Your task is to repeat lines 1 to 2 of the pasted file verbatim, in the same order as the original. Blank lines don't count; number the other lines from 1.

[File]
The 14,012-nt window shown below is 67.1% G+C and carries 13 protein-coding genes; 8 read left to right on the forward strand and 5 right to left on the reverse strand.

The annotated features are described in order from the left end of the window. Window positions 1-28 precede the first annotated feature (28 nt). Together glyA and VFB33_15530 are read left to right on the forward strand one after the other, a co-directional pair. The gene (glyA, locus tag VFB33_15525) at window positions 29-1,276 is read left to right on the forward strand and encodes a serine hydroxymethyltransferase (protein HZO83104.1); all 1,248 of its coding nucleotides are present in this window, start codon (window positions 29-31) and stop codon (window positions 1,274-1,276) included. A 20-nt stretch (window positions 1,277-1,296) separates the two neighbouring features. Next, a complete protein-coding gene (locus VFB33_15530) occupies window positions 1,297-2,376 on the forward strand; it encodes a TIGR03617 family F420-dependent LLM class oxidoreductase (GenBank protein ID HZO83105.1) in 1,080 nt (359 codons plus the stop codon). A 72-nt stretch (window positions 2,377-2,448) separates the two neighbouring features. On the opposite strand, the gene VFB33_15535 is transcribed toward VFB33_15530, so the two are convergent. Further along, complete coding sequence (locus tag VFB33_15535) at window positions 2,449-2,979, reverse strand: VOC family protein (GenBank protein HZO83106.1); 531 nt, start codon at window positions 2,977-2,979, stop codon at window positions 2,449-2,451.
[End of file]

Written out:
The 14,012-nt window shown below is 67.1% G+C and carries 13 protein-coding genes; 8 read left to right on the forward strand and 5 right to left on the reverse strand.

The annotated features are described in order from the left end of the window. Window positions 1-28 precede the first annotated feature (28 nt). Together glyA and VFB33_15530 are read left to right on the forward strand one after the other, a co-directional pair. The gene (glyA, locus tag VFB33_15525) at window positions 29-1,276 is read left to right on the forward strand and encodes a serine hydroxymethyltransferase (protein HZO83104.1); all 1,248 of its coding nucleotides are present in this window, start codon (window positions 29-31) and stop codon (window positions 1,274-1,276) included. A 20-nt stretch (window positions 1,277-1,296) separates the two neighbouring features. Next, a complete protein-coding gene (locus VFB33_15530) occupies window positions 1,297-2,376 on the forward strand; it encodes a TIGR03617 family F420-dependent LLM class oxidoreductase (GenBank protein ID HZO83105.1) in 1,080 nt (359 codons plus the stop codon). A 72-nt stretch (window positions 2,377-2,448) separates the two neighbouring features. On the opposite strand, the gene VFB33_15535 is transcribed toward VFB33_15530, so the two are convergent. Further along, complete coding sequence (locus tag VFB33_15535) at window positions 2,449-2,979, reverse strand: VOC family protein (GenBank protein HZO83106.1); 531 nt, start codon at window positions 2,977-2,979, stop codon at window positions 2,449-2,451.